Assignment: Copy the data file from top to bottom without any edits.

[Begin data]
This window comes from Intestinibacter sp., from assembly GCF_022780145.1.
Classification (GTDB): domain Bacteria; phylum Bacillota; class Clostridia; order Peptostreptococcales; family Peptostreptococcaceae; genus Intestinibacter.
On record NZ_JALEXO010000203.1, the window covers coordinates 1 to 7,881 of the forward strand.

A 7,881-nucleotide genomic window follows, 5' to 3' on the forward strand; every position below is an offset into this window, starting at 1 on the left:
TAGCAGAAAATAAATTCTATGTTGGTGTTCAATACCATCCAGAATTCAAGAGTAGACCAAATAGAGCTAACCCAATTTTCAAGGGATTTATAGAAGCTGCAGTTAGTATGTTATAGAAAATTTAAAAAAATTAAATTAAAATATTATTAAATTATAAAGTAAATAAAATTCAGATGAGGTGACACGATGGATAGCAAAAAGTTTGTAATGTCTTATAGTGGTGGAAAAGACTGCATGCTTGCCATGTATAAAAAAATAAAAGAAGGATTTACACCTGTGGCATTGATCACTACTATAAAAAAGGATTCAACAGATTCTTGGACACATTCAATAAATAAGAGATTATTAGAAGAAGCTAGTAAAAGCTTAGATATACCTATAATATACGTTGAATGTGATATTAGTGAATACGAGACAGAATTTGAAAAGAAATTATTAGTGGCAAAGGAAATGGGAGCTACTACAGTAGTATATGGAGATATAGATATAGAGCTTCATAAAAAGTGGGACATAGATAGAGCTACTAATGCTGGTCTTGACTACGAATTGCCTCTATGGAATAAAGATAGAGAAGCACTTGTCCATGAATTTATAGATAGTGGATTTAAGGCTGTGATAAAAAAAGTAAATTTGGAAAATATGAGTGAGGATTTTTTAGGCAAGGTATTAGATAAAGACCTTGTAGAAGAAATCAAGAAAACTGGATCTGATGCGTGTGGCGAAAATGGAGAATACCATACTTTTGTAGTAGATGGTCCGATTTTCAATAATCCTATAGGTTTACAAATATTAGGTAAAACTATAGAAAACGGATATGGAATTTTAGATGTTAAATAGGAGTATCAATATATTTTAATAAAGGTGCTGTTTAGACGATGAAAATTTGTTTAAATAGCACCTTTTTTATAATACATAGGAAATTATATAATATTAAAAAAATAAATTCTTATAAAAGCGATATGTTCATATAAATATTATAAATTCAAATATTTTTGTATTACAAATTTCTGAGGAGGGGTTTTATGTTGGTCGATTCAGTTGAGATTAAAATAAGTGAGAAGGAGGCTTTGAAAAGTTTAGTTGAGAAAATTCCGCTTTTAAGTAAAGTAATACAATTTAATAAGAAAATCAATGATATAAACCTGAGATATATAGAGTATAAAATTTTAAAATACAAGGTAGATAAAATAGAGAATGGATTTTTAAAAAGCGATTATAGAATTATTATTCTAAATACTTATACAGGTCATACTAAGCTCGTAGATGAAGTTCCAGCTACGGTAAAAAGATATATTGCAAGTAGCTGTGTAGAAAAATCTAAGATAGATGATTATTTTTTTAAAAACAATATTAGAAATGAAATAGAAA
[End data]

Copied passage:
This window comes from Intestinibacter sp., from assembly GCF_022780145.1.
Classification (GTDB): domain Bacteria; phylum Bacillota; class Clostridia; order Peptostreptococcales; family Peptostreptococcaceae; genus Intestinibacter.
On record NZ_JALEXO010000203.1, the window covers coordinates 1 to 7,881 of the forward strand.

A 7,881-nucleotide genomic window follows, 5' to 3' on the forward strand; every position below is an offset into this window, starting at 1 on the left:
TAGCAGAAAATAAATTCTATGTTGGTGTTCAATACCATCCAGAATTCAAGAGTAGACCAAATAGAGCTAACCCAATTTTCAAGGGATTTATAGAAGCTGCAGTTAGTATGTTATAGAAAATTTAAAAAAATTAAATTAAAATATTATTAAATTATAAAGTAAATAAAATTCAGATGAGGTGACACGATGGATAGCAAAAAGTTTGTAATGTCTTATAGTGGTGGAAAAGACTGCATGCTTGCCATGTATAAAAAAATAAAAGAAGGATTTACACCTGTGGCATTGATCACTACTATAAAAAAGGATTCAACAGATTCTTGGACACATTCAATAAATAAGAGATTATTAGAAGAAGCTAGTAAAAGCTTAGATATACCTATAATATACGTTGAATGTGATATTAGTGAATACGAGACAGAATTTGAAAAGAAATTATTAGTGGCAAAGGAAATGGGAGCTACTACAGTAGTATATGGAGATATAGATATAGAGCTTCATAAAAAGTGGGACATAGATAGAGCTACTAATGCTGGTCTTGACTACGAATTGCCTCTATGGAATAAAGATAGAGAAGCACTTGTCCATGAATTTATAGATAGTGGATTTAAGGCTGTGATAAAAAAAGTAAATTTGGAAAATATGAGTGAGGATTTTTTAGGCAAGGTATTAGATAAAGACCTTGTAGAAGAAATCAAGAAAACTGGATCTGATGCGTGTGGCGAAAATGGAGAATACCATACTTTTGTAGTAGATGGTCCGATTTTCAATAATCCTATAGGTTTACAAATATTAGGTAAAACTATAGAAAACGGATATGGAATTTTAGATGTTAAATAGGAGTATCAATATATTTTAATAAAGGTGCTGTTTAGACGATGAAAATTTGTTTAAATAGCACCTTTTTTATAATACATAGGAAATTATATAATATTAAAAAAATAAATTCTTATAAAAGCGATATGTTCATATAAATATTATAAATTCAAATATTTTTGTATTACAAATTTCTGAGGAGGGGTTTTATGTTGGTCGATTCAGTTGAGATTAAAATAAGTGAGAAGGAGGCTTTGAAAAGTTTAGTTGAGAAAATTCCGCTTTTAAGTAAAGTAATACAATTTAATAAGAAAATCAATGATATAAACCTGAGATATATAGAGTATAAAATTTTAAAATACAAGGTAGATAAAATAGAGAATGGATTTTTAAAAAGCGATTATAGAATTATTATTCTAAATACTTATACAGGTCATACTAAGCTCGTAGATGAAGTTCCAGCTACGGTAAAAAGATATATTGCAAGTAGCTGTGTAGAAAAATCTAAGATAGATGATTATTTTTTTAAAAACAATATTAGAAATGAAATAGAAA